Meanwhile, the ACT has recorded one new case in a returned traveller and Victoria has surpassed the benchmark for eliminating coronavirus, recording a 29th straight day without a single new infection.
The two South Australian cases are a child from the original family at the centre of the Parafield cluster and a man in his 30s believed to have contracted the virus while attending an English language school next to Flinders University.
The child was already in quarantine and poses no risk to the public, the state’s chief public health officer, Nicola Spurrier, said.
The other case and his family were also in quarantine before they tested positive.
Spurrier said the man’s infection validated the decision to ask some casual contacts to self-isolate.
“This person was considered a casual contact rather than a close contact and again it absolutely backs up the information we were already giving to people,” she said. “We’re seeing people that have got infected through fairly brief contacts.”
The diagnoses bring the Parafield cluster to 33 people.
ACT health authorities say a woman in her 20s who returned to Australia on a government-facilitated charter flight that arrived on 26 November contracted the virus more than a month ago while overseas.
“She returned a low positive result during routine testing on day one of mandatory quarantine. We believe this represents her old overseas-acquired infection,” the ACT government said. “She is not considered infectious and contract tracing will not be required.”
Despite the eight new cases in quarantine, NSW has reached three weeks without any new locally transmitted coronavirus cases. More than 12,000 tests were conducted in the 24 hours to 8pm on Friday.
In Victoria, zero positive results were returned from more than 9,000 tests in the previous 24 hours.
At the peak of the second wave, on 11 August, Victoria had 7,880 active cases.
The last Covid-19 patient in a Victorian hospital was discharged on Monday, leaving the state without an active case, and Friday marked four weeks since the last new case was diagnosed.
Health authorities say 28 days with no new infections means the virus has been eliminated from the community, given that period represents two 14-day incubation periods.
Victoria’s milestone means other states will begin welcoming travellers from the state once more. NSW lifted restrictions for Victorian travellers on Monday, while Queensland and South Australia will reopen their borders from 1 December.
Western Australia is now the only state or territory with closed borders to Victoria and no plan to reopen them.
As South Australian health officials continue to grapple with the coronavirus outbreak, the state’s business sector is calling for compensation amid ongoing restrictions in the lead-up to Christmas.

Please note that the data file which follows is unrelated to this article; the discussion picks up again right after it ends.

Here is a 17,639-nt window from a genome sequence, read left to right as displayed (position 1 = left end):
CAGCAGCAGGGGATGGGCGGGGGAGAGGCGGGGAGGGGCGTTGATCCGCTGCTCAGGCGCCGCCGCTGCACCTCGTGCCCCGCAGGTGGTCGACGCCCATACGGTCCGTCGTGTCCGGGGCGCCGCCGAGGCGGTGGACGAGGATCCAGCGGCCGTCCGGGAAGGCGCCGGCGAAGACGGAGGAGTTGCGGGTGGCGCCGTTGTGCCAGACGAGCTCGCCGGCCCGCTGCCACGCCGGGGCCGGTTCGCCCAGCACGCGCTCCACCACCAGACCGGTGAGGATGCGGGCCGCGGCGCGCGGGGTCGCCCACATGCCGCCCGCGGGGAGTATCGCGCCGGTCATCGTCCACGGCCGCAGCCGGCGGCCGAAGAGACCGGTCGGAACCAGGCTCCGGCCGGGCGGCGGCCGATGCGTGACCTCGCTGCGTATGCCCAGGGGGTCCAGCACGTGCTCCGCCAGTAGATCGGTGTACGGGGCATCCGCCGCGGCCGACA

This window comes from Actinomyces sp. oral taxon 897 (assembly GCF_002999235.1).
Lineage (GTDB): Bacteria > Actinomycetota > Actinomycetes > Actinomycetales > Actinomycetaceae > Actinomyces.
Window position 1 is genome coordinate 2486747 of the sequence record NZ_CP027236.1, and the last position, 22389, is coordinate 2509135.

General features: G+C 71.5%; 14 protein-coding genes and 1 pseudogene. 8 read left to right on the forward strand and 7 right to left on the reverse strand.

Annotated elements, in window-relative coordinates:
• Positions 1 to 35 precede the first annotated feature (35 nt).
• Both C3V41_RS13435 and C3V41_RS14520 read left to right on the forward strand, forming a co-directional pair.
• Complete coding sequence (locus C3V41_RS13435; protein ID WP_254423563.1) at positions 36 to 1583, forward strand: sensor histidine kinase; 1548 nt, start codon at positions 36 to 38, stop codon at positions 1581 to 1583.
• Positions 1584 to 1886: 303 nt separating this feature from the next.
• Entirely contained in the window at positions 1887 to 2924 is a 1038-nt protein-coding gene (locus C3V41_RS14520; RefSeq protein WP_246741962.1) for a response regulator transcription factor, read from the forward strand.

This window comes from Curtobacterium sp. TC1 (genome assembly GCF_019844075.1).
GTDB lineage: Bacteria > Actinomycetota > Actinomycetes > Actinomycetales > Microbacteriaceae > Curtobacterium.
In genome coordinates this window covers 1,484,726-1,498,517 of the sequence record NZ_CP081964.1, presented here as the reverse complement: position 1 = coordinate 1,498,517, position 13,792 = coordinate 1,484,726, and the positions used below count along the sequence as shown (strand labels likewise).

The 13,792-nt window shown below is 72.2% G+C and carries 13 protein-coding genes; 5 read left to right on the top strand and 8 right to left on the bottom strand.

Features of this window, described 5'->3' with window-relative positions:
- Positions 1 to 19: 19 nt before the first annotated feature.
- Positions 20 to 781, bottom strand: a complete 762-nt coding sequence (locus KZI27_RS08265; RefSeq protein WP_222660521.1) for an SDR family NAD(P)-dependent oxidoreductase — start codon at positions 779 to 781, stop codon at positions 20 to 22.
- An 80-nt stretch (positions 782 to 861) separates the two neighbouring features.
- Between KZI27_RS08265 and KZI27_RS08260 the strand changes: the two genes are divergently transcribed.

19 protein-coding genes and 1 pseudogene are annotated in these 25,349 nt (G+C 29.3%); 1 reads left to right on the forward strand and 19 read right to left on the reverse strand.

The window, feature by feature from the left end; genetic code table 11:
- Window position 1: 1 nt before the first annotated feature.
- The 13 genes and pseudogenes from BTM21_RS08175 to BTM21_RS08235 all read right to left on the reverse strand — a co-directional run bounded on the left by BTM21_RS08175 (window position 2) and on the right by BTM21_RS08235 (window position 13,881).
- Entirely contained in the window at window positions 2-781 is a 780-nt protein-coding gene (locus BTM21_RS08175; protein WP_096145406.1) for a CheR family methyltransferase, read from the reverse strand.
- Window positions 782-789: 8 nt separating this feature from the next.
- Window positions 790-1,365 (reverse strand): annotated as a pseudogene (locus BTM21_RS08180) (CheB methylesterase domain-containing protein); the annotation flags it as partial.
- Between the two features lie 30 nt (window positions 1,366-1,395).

The state government will implement a two-week, step-down strategy in easing measures imposed at the start of the outbreak.
That will include opening the borders to Victorians from 1 December and scrapping limits on the number of patrons in pubs, restaurants and cafes.
But a general work from home advisory remains in place along with a one person to every four square metres rule for all indoor venues.
Business SA chief executive Martin Haese said that meant most businesses would be operating at 25% capacity, which was not financially viable.
He said the continued measures would have a significant impact on the hospitality, retail, events and leisure sectors at what is their busiest time of the year.
“Business SA also has grave concerns for the city with work from home advice all but cancelling Christmas for city traders, who will wear the brunt of this as they have all year,” Haese said.
He has called for the government to relax the eligibility criteria for the $10,000 emergency grants to help businesses get through the Christmas period.
Meanwhile, Scott Morrison told the Liberal party’s NSW state council that Australia’s debt situation was the envy of the world.
“Net debt as a share of the economy will peak at half of what it is in the United Kingdom, a third of what it is in the US and a quarter of what it is in Japan,” the prime minister said.
Morrison said taking on huge debt as Liberals who were traditionally economically conservative was about “understanding the necessity of action”. “None of us likes the fact that we have had to take on now such a heavy load. But it is necessarily so and I think Australians have heavily supported us in that.”
The prime minister, speaking from isolation at the Lodge because of his recent trip to Japan, said the more than 55,000 Covid deaths in the UK was more than during the blitz in the second world war.
“Our relative success here in Australia sometimes shields us from the sheer scale of the devastation that has occurred elsewhere around the world,” he said.